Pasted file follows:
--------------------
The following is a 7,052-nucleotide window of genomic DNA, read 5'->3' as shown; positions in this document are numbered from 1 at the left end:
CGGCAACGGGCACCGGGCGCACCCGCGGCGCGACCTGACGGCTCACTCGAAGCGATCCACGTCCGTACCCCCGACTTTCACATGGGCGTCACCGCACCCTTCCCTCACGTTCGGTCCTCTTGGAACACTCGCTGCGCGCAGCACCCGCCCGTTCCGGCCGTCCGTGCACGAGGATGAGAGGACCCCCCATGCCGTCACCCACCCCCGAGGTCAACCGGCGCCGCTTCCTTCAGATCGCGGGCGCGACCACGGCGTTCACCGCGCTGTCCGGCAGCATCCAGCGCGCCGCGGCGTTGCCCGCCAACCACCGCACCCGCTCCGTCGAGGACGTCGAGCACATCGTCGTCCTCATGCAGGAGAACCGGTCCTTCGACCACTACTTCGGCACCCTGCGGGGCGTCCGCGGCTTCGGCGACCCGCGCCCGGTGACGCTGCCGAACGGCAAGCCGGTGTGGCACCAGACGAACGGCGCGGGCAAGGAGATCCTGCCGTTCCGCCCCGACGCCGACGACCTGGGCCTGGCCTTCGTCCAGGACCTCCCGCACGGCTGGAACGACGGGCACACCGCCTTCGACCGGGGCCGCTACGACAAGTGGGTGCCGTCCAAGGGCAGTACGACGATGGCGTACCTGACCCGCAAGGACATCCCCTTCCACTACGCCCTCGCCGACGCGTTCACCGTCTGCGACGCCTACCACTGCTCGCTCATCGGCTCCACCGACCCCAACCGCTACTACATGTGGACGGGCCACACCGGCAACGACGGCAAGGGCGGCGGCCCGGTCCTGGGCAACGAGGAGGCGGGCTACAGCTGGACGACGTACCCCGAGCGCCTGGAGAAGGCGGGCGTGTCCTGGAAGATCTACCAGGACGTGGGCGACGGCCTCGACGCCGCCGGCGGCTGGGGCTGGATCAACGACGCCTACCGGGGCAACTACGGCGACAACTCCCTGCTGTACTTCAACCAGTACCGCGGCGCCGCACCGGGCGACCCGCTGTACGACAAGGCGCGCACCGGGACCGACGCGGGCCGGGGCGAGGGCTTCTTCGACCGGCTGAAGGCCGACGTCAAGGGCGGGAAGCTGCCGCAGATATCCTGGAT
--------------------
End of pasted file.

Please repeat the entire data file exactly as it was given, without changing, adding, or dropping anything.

The following is a 7,052-nucleotide window of genomic DNA, read 5'->3' as shown; positions in this document are numbered from 1 at the left end:
CGGCAACGGGCACCGGGCGCACCCGCGGCGCGACCTGACGGCTCACTCGAAGCGATCCACGTCCGTACCCCCGACTTTCACATGGGCGTCACCGCACCCTTCCCTCACGTTCGGTCCTCTTGGAACACTCGCTGCGCGCAGCACCCGCCCGTTCCGGCCGTCCGTGCACGAGGATGAGAGGACCCCCCATGCCGTCACCCACCCCCGAGGTCAACCGGCGCCGCTTCCTTCAGATCGCGGGCGCGACCACGGCGTTCACCGCGCTGTCCGGCAGCATCCAGCGCGCCGCGGCGTTGCCCGCCAACCACCGCACCCGCTCCGTCGAGGACGTCGAGCACATCGTCGTCCTCATGCAGGAGAACCGGTCCTTCGACCACTACTTCGGCACCCTGCGGGGCGTCCGCGGCTTCGGCGACCCGCGCCCGGTGACGCTGCCGAACGGCAAGCCGGTGTGGCACCAGACGAACGGCGCGGGCAAGGAGATCCTGCCGTTCCGCCCCGACGCCGACGACCTGGGCCTGGCCTTCGTCCAGGACCTCCCGCACGGCTGGAACGACGGGCACACCGCCTTCGACCGGGGCCGCTACGACAAGTGGGTGCCGTCCAAGGGCAGTACGACGATGGCGTACCTGACCCGCAAGGACATCCCCTTCCACTACGCCCTCGCCGACGCGTTCACCGTCTGCGACGCCTACCACTGCTCGCTCATCGGCTCCACCGACCCCAACCGCTACTACATGTGGACGGGCCACACCGGCAACGACGGCAAGGGCGGCGGCCCGGTCCTGGGCAACGAGGAGGCGGGCTACAGCTGGACGACGTACCCCGAGCGCCTGGAGAAGGCGGGCGTGTCCTGGAAGATCTACCAGGACGTGGGCGACGGCCTCGACGCCGCCGGCGGCTGGGGCTGGATCAACGACGCCTACCGGGGCAACTACGGCGACAACTCCCTGCTGTACTTCAACCAGTACCGCGGCGCCGCACCGGGCGACCCGCTGTACGACAAGGCGCGCACCGGGACCGACGCGGGCCGGGGCGAGGGCTTCTTCGACCGGCTGAAGGCCGACGTCAAGGGCGGGAAGCTGCCGCAGATATCCTGGAT